Lou Brodie was our Artist in Residence in 2012/13, in partnership with Lyra Theatre. She endeavors to create work that explores and celebrates the local community and surrounding geography.
Working with Imaginate
As an artist the best part about what I do is meeting people and getting a chance to chew the fat with them and find out about their passions and what excites them. My residency places me in a unique position to work at a grassroots level with the community and young people of Craigmillar. From here I endeavor to create work that explores and celebrates the local community and surrounding geography. Offering opportunity for us to make great works of art whilst keeping the voices of the community at the heart of the work we create together.
In addition to this I will be using the residency to continue to push my own practice and develop my own projects. I am fascinated by moments of social discomfort and how they can be used as conventions within performance.
Space as they say is the final frontier. In the context of a residency it’s one of the most important lessons I think I have learnt this year. To carve out space for yourself:
Space that allows you to play
Space that allows you to think
Space that allows you to read and research
Space that allows you to watch with an open heart and listen with an open mind
Space to let the work speak
Space to make connections
At first space can feel epic, like you might drown in its hugeness. However, one of my biggest revelation was in how to make space and the solace and creativity it can offer. The irony is that this residency year has at times felt like one of the busiest years since I graduated but the busyness has been punctuated with moments of space (sometimes enforced by the very wise Fiona Ferguson). This journey into space has seen me, post Imaginate, take on a 2 day a week residency with Castlebrae Community High School. On Tuesdays and Thursdays I have a dedicated room in the school to work, read and research. In addition to this I am collaborating with the 3rd years and Head of English Fiona Connelly to continue researching and making a performance for teenagers. My hope is that this residency will perhaps lead to bigger projects with the school not just for myself but for other artists interested in engaging with how their practice can sit within this environment.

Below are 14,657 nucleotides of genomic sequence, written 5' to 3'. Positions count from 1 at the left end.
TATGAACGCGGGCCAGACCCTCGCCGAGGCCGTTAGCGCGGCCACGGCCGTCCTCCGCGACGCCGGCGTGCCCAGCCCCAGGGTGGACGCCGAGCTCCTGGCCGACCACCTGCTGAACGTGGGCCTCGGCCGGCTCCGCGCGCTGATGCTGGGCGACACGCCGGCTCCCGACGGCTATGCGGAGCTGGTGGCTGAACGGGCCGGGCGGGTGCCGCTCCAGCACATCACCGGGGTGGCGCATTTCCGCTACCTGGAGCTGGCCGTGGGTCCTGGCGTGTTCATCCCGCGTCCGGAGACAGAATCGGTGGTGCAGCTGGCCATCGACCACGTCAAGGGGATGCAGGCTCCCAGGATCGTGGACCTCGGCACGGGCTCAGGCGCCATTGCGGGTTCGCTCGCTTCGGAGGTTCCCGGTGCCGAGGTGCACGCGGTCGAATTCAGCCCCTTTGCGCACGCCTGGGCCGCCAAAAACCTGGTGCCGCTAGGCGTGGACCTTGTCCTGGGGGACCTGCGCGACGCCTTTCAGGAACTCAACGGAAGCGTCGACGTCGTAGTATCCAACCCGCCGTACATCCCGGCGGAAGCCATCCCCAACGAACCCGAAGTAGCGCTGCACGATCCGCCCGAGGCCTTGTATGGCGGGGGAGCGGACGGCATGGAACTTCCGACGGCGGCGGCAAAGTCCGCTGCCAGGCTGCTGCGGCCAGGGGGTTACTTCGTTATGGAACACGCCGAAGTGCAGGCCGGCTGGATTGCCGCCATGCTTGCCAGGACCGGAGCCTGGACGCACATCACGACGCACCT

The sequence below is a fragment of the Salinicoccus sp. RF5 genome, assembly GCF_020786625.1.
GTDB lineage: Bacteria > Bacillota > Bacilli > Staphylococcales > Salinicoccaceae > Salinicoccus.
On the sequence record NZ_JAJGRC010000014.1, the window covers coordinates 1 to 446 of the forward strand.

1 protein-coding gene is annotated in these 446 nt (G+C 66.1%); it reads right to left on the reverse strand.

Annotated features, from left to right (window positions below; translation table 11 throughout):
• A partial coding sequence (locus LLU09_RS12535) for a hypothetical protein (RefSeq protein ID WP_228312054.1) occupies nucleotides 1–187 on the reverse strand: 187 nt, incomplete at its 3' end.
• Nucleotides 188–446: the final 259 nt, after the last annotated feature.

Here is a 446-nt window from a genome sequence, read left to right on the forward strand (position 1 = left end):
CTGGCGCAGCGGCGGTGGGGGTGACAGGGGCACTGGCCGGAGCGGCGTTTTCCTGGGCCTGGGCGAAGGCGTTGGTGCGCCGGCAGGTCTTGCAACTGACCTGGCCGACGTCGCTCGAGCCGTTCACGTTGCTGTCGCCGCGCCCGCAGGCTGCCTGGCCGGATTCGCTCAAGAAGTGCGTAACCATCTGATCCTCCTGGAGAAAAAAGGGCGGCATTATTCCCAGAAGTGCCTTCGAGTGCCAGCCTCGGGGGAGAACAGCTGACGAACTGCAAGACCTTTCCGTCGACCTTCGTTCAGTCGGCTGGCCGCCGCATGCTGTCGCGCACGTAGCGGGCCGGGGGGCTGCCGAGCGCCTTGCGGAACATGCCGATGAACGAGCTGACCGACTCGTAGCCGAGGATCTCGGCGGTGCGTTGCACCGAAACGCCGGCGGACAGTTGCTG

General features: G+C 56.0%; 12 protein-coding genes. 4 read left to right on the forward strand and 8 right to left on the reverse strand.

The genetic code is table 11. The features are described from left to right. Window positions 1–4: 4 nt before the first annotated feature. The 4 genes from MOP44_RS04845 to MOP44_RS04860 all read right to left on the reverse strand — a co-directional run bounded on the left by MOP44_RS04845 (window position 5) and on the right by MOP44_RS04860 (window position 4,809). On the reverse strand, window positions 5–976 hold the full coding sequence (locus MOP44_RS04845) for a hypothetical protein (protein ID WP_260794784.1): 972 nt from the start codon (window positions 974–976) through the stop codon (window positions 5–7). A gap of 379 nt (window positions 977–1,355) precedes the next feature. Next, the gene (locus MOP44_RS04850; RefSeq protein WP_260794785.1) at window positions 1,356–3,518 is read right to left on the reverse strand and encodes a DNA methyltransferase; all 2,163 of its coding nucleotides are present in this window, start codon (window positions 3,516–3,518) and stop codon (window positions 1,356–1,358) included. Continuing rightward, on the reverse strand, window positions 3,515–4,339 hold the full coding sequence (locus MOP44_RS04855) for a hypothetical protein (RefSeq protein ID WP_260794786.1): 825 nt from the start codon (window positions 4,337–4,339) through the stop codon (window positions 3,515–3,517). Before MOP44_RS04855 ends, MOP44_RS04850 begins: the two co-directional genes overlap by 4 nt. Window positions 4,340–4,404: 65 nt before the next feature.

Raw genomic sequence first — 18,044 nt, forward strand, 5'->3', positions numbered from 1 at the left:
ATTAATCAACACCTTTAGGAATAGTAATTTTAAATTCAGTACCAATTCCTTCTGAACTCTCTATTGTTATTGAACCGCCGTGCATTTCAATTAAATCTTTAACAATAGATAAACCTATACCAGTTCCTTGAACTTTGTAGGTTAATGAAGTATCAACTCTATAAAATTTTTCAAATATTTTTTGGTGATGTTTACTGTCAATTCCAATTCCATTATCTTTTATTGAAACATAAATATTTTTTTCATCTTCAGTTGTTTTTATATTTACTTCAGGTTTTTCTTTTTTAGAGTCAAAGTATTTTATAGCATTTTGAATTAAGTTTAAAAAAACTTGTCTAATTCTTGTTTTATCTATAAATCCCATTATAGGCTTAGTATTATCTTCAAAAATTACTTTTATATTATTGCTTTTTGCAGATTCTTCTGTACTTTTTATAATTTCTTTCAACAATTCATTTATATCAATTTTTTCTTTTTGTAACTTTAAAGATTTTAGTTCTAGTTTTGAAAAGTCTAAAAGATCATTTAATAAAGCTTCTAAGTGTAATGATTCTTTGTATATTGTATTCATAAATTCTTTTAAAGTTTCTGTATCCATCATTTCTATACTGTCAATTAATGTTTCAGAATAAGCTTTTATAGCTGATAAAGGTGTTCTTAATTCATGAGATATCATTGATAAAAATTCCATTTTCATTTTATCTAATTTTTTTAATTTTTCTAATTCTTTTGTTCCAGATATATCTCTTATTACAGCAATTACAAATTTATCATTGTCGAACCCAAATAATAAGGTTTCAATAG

The residency being rooted in a place and community has offered grounding. It’s also thrown up loads of questions which I think have particularly suited the kinds of processes I am attempting to create. I have learnt loads about the way I work. Particularly focusing on invitations and their importance as I seek out and endeavor to fully realise a social practice that I can proudly ground my arts practice within. I have taken risks and believe that as I continue to reflect on what I have discovered this year I will have the confidence to take more risks and be more ambitious in my work.
Travel has also been a big part of this year. Whether it be the commute from Glasgow to Craigmillar, traveling across the globe to see new work or experience new working practices or a simple walk in Craigmillar itself traveling from one location to another as someone tells me a story of this place. Both space and travel share a liminal quality. It is not the start or the end of the journey but the middle. The time where you reflect on the past and imagine the future, make plans, become confused, excited, exhausted, nourished and ready for that future. I notice in myself that this liminality can feel unsettling; as I write a funding application I am struck by doubt, as I see another work I question my own. On the other hand it feels full of possibility as doors open and people smile back.
And so with this in mind I set myself a rule – If an idea feels both terrifying and exciting simultaneously then I should see it through! And so with both a little bit of terror and much excitement I go forth into the (Hopefully not final) frontier.